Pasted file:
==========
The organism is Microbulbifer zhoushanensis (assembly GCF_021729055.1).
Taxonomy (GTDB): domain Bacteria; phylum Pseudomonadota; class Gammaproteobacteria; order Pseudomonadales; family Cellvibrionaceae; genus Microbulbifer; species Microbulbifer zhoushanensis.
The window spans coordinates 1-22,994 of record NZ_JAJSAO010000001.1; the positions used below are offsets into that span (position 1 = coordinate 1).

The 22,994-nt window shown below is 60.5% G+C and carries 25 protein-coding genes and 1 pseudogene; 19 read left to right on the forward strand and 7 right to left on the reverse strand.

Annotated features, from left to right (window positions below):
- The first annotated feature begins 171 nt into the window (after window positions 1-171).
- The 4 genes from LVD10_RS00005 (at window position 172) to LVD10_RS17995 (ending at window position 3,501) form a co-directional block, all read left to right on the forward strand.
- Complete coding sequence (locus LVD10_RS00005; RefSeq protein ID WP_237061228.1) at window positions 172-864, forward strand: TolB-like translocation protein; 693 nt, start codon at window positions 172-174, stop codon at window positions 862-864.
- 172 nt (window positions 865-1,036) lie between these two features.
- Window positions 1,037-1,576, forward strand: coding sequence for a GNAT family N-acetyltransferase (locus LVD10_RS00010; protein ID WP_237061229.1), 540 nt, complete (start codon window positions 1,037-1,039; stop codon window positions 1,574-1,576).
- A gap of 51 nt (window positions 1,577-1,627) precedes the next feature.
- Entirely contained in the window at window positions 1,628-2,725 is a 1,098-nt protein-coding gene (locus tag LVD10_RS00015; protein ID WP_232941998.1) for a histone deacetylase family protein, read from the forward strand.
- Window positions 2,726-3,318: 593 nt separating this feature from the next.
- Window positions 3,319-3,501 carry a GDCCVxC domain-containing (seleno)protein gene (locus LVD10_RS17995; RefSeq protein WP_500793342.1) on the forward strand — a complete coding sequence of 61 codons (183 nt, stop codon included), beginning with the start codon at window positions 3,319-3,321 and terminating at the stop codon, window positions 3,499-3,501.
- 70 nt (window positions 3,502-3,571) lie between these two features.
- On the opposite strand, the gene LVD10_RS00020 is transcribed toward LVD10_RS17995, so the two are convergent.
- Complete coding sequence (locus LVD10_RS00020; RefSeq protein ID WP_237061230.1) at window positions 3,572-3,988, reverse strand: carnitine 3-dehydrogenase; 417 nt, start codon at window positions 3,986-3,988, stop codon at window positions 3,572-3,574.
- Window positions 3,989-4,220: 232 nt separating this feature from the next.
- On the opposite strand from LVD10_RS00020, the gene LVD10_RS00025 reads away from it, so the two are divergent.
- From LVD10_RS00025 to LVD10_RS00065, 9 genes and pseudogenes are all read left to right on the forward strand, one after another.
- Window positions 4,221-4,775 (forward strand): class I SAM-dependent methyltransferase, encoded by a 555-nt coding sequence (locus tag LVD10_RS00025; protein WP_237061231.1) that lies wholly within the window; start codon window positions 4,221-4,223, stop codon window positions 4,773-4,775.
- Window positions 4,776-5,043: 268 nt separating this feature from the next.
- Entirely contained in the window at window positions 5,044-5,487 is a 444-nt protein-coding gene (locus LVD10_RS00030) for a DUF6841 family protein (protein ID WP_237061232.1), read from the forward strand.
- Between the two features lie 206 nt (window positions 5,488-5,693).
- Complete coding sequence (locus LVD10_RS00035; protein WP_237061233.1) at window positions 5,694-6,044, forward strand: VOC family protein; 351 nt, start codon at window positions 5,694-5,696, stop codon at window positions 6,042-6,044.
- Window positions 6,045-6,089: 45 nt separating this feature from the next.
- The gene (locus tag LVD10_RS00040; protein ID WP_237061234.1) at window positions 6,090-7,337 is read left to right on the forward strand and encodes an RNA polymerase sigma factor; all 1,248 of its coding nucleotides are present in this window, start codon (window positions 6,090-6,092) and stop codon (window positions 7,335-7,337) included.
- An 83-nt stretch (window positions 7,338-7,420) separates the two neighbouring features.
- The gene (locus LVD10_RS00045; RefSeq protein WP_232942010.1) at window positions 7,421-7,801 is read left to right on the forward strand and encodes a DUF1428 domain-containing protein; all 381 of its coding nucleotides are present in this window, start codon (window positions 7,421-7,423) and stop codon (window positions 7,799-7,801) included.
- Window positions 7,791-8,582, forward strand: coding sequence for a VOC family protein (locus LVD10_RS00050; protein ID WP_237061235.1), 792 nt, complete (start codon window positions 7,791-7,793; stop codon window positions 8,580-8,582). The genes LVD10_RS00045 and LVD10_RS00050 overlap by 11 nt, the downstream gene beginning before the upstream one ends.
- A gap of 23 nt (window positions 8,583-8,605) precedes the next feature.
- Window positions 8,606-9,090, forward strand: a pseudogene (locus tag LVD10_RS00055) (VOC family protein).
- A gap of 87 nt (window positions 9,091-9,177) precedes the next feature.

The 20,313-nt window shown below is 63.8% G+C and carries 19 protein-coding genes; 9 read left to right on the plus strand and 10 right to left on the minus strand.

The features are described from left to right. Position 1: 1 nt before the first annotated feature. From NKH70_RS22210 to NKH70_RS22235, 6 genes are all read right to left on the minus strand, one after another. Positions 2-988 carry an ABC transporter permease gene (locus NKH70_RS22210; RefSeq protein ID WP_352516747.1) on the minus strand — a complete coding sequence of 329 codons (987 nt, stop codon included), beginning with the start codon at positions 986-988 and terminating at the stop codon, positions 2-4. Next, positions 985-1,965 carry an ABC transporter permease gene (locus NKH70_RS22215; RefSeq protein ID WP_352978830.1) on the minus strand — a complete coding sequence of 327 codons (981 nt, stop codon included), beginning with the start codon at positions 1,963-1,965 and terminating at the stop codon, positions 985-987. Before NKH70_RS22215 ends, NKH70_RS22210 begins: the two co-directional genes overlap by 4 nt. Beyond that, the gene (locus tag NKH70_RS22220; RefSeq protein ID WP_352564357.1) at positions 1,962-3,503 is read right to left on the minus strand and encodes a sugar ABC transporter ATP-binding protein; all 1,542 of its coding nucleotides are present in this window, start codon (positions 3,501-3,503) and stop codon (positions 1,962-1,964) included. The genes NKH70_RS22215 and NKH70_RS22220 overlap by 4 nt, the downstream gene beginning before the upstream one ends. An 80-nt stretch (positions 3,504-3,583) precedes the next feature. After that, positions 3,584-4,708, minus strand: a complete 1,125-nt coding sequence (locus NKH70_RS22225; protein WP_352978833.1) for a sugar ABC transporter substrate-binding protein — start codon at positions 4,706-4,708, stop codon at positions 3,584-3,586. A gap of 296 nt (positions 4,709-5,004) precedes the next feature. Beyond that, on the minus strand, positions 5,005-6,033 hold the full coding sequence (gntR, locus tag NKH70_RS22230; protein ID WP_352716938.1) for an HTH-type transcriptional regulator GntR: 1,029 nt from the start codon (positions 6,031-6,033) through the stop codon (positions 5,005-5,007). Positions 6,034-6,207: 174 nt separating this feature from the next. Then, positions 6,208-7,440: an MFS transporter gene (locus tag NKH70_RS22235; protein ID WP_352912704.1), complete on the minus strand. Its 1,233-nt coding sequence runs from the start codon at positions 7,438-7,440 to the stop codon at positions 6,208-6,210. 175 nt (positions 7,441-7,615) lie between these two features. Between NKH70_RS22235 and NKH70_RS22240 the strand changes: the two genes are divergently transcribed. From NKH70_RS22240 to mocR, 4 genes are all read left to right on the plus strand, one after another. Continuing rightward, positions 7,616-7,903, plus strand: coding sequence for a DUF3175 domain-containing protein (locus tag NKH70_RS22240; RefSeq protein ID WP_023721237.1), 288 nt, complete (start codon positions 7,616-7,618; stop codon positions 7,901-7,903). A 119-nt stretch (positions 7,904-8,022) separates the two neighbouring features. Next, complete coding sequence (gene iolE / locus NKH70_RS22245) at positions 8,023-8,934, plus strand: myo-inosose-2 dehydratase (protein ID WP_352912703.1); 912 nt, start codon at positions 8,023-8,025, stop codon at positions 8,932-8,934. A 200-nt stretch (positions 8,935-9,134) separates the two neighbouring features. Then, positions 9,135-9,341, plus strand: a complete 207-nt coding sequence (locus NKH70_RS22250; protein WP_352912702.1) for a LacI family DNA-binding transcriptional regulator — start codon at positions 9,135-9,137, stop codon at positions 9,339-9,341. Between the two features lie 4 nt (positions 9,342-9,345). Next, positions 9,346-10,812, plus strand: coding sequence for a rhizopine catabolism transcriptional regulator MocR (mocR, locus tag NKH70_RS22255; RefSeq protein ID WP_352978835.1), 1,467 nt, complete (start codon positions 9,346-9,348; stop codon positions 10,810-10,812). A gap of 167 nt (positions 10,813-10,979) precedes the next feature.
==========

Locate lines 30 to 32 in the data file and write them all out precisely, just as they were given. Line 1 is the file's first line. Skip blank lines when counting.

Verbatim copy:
- Window positions 7,791-8,582, forward strand: coding sequence for a VOC family protein (locus LVD10_RS00050; protein ID WP_237061235.1), 792 nt, complete (start codon window positions 7,791-7,793; stop codon window positions 8,580-8,582). The genes LVD10_RS00045 and LVD10_RS00050 overlap by 11 nt, the downstream gene beginning before the upstream one ends.
- A gap of 23 nt (window positions 8,583-8,605) precedes the next feature.
- Window positions 8,606-9,090, forward strand: a pseudogene (locus tag LVD10_RS00055) (VOC family protein).